Steamed whole fish is an ubiquitous dish in many households, the preferred cooking method to simply present a fresh fish in its natural deliciousness. But steaming a good seasonal fish is not a straightforward task. From cleaning and cooking to making the sauce, there are secrets to every step that contribute to the perfect execution of the dish.
Chinese Cuisine Director of MICHELIN-recommended restaurant Silks House Wu Hoi Ming (right, courtesy of Silks House) loves seafood as much as the next Hongkonger, and is very particular about his seafood.
A favourite pastime on his days off is going to Taipei’s Dongmen Market to check out the day’s catch and to chat with the fishmongers there for tips on the best seasonal fish as well as what kind of fish the Taiwanese love to eat at this time of the year. "The last time I was there, I bought a Rock Porgy (a type of sea bream) and I used the belly portion for steaming and the rest for making soup with salt-braised tofu and tomatoes," he shares excitedly.
At the restaurant, the chef offers live seafood such as grouper and Marble Goby, which can be shallow-fried, stir-fried, and of course, steamed.
Although the steaming process is simple, there is a lot to learn about the selection of the fish, its preparation and seasoning. "It is rare to find a good fish of the right size and in the right season so when you do, you have to treat it well, from cleaning to steaming and mixing the soy sauce. Every step is a learning experience,” Wu says.
Selecting a fish for steaming: 12 to 16 taels (400 to 600g) is the best size
The first thing is to choose the right fish. Freshness is key and to judge that, the eyes of the fish which should be clear and transparent, Wu shares.
Another thing to consider is the size of the fish. The chef recommends avoiding fish that weigh more than one catty (600g), or you run the risk of overcooking it. Salt water fish such as seven-starred grouper and red grouper should ideally be between 12 to 16 taels (400 to 600g) for steaming. Larger fish should be split into parts for different cooking methods: for example, the more tender belly can be steamed while the head can be used for making soup, its back served as sashimi or sliced into smaller pieces for steaming.
Cleaning: Wash with salt water then hot water to remove the scales
The next step in preparation is to clean the fish. At Silks House, Wu only starts preparing the live fish when an order is received so as to ensure the meat will be especially white and tender when steamed. Frozen or processed fish can never achieve the same effect.
The fish is first washed lightly with water and sea salt to remove any slime and scales. The chef cautions against using too much salt, especially with fresh water fish to preserve its flavour. Hot water is then used to scrape off stubborn small scales and any leftover mucus on the fins and tail. This will ensure the fish is clean and without any slime or scales remaining and to improve the taste of the fish (Photo by Ming-Ling Hsieh).
Some fish, such as Marble Goby, have thicker belly parts. Wu suggests butterflying it open and washing the insides again with salt water inside to avoid uneven cooking.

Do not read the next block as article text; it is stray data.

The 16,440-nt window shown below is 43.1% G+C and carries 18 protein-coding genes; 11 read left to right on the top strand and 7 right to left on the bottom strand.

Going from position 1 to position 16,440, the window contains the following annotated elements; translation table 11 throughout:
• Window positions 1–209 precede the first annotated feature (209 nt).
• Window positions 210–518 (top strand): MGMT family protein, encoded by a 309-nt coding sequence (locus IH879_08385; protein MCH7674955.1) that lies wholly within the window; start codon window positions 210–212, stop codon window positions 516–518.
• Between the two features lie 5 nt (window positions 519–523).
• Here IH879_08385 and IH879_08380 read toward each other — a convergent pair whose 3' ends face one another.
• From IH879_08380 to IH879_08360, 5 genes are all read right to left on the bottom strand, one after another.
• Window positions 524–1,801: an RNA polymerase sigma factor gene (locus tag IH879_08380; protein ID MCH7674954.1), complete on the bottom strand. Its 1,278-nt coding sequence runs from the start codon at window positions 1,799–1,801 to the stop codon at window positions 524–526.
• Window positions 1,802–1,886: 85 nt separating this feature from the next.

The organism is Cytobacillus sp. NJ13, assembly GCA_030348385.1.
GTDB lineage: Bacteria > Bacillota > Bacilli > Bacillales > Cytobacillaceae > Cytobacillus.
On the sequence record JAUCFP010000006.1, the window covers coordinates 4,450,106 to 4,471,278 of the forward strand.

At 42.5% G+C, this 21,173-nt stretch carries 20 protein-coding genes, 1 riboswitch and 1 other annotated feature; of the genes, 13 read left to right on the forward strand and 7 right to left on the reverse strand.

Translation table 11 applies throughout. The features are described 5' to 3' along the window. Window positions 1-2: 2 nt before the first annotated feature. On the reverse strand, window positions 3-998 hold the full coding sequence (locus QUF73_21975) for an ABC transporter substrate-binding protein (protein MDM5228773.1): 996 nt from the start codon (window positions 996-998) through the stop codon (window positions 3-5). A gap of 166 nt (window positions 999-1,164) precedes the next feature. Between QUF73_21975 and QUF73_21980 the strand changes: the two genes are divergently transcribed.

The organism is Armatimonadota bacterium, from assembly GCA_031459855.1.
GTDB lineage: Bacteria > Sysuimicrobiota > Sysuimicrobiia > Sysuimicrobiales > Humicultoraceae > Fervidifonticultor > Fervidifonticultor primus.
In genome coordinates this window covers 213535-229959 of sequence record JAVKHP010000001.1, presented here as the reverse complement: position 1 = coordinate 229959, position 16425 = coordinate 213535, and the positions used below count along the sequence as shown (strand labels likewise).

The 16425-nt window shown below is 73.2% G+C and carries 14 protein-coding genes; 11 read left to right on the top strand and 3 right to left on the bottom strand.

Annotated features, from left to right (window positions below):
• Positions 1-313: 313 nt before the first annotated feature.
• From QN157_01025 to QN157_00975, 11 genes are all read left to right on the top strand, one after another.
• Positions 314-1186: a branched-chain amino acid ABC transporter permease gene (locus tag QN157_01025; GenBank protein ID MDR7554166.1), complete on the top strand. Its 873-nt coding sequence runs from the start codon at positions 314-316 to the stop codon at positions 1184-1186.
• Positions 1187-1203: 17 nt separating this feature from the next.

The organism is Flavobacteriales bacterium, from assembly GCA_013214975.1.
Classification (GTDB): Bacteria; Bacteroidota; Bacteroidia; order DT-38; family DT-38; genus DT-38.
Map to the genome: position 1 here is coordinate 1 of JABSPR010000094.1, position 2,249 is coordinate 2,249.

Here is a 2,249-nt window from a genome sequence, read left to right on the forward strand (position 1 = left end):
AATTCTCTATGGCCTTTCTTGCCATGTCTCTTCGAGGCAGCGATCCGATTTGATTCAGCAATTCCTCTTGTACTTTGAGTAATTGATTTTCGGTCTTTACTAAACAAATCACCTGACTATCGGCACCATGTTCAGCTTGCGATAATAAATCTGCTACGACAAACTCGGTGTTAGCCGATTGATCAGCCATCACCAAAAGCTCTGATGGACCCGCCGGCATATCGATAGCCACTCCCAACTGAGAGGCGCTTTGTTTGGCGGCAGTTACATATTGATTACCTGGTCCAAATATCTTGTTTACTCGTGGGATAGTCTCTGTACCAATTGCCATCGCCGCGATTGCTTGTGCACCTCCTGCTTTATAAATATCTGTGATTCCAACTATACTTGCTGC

Steaming techniques: prop up the fish with chopsticks and drizzle with chicken oil
To begin streaming, pat the fish dry with paper towels and place it on a metal or porcelain plate. Prop the fish up from the plate with chopsticks underneath for even distribution of steam.
Place freshly cut spring onion and ginger slices on top of the fish to remove any fishiness. A restaurant secret is drizzling a bit of chicken oil (from steaming corn-fed chicken with green onions and ginger) to add aroma and a smooth glossiness to the fish.
And off to the steamer it goes. The more water and steam, the shorter the steaming time should be to retain the tenderness of the fish. But remember not to keep opening the steamer to check during the steaming process, or the steam will escape and affect the taste, warns Wu.
Different people have different preferences for the doneness of steamed fish. Wu shares that while many people in Hong Kong like to eat steamed fish just slightly undercooked with the flesh still stuck to the bone in the centre, Taiwanese diners mostly prefer it fully cooked. A fish that is cooked through will have protruding eyes and have flesh that is soft enough to pierce through with a chopstick.
Once cooked, the steamed fish can be placed on a warmed plate and topped with shredded green onion, ginger, red pepper and other garnishes, and then drizzled over with bubbling chicken oil to bring out the aroma.
Seasoning: Use soybean stock to retain the aroma of soy sauce
When steaming fish, the sauce is added last to prevent the fish from becoming too salty and to preserve the fresh clean flavour of the flesh.
The sauce is made by first boiling the mushrooms, cilantro and soybeans in four parts water to make a soybean stock, and then adding in soy sauce and rock sugar. Using soy bean stock instead of water in the soy sauce mixture dilutes its saltiness while keeping a full flavour. To serve, remove the chopsticks and pour the hot soy sauce from the side around the fish not over it, keeping the garnishing fresh on top of the steamed fish.
This article is written by Hsieh Ming Ling and translated by Billy Kwan. Click here to read the original story.